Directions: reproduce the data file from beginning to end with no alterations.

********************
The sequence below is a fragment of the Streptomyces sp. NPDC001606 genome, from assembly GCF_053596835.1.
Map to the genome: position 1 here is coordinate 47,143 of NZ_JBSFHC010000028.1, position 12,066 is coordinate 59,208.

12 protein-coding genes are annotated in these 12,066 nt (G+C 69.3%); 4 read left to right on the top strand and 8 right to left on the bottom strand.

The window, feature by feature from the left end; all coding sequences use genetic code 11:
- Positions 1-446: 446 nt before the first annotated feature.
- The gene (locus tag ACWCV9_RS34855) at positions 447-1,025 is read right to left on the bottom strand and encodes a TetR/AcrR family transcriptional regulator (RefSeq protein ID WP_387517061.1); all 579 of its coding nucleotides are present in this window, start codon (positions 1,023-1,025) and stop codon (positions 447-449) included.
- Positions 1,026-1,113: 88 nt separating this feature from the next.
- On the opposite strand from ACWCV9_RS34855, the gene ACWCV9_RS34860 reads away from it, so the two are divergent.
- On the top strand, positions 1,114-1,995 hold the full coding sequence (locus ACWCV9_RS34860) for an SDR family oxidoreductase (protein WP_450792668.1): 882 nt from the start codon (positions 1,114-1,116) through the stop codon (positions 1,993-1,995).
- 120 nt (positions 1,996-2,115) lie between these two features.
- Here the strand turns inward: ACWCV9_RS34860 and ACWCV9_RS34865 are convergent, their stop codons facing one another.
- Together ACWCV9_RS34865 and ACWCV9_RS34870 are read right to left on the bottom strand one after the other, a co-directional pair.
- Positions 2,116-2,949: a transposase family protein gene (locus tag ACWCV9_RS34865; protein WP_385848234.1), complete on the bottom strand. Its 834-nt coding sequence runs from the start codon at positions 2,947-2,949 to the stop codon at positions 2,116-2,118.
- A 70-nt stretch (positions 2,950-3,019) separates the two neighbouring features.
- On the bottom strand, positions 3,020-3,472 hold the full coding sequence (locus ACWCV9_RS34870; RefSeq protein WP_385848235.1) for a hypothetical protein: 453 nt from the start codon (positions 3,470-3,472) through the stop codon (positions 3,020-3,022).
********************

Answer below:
The sequence below is a fragment of the Streptomyces sp. NPDC001606 genome, from assembly GCF_053596835.1.
Map to the genome: position 1 here is coordinate 47,143 of NZ_JBSFHC010000028.1, position 12,066 is coordinate 59,208.

12 protein-coding genes are annotated in these 12,066 nt (G+C 69.3%); 4 read left to right on the top strand and 8 right to left on the bottom strand.

The window, feature by feature from the left end; all coding sequences use genetic code 11:
- Positions 1-446: 446 nt before the first annotated feature.
- The gene (locus tag ACWCV9_RS34855) at positions 447-1,025 is read right to left on the bottom strand and encodes a TetR/AcrR family transcriptional regulator (RefSeq protein ID WP_387517061.1); all 579 of its coding nucleotides are present in this window, start codon (positions 1,023-1,025) and stop codon (positions 447-449) included.
- Positions 1,026-1,113: 88 nt separating this feature from the next.
- On the opposite strand from ACWCV9_RS34855, the gene ACWCV9_RS34860 reads away from it, so the two are divergent.
- On the top strand, positions 1,114-1,995 hold the full coding sequence (locus ACWCV9_RS34860) for an SDR family oxidoreductase (protein WP_450792668.1): 882 nt from the start codon (positions 1,114-1,116) through the stop codon (positions 1,993-1,995).
- 120 nt (positions 1,996-2,115) lie between these two features.
- Here the strand turns inward: ACWCV9_RS34860 and ACWCV9_RS34865 are convergent, their stop codons facing one another.
- Together ACWCV9_RS34865 and ACWCV9_RS34870 are read right to left on the bottom strand one after the other, a co-directional pair.
- Positions 2,116-2,949: a transposase family protein gene (locus tag ACWCV9_RS34865; protein WP_385848234.1), complete on the bottom strand. Its 834-nt coding sequence runs from the start codon at positions 2,947-2,949 to the stop codon at positions 2,116-2,118.
- A 70-nt stretch (positions 2,950-3,019) separates the two neighbouring features.
- On the bottom strand, positions 3,020-3,472 hold the full coding sequence (locus ACWCV9_RS34870; RefSeq protein WP_385848235.1) for a hypothetical protein: 453 nt from the start codon (positions 3,470-3,472) through the stop codon (positions 3,020-3,022).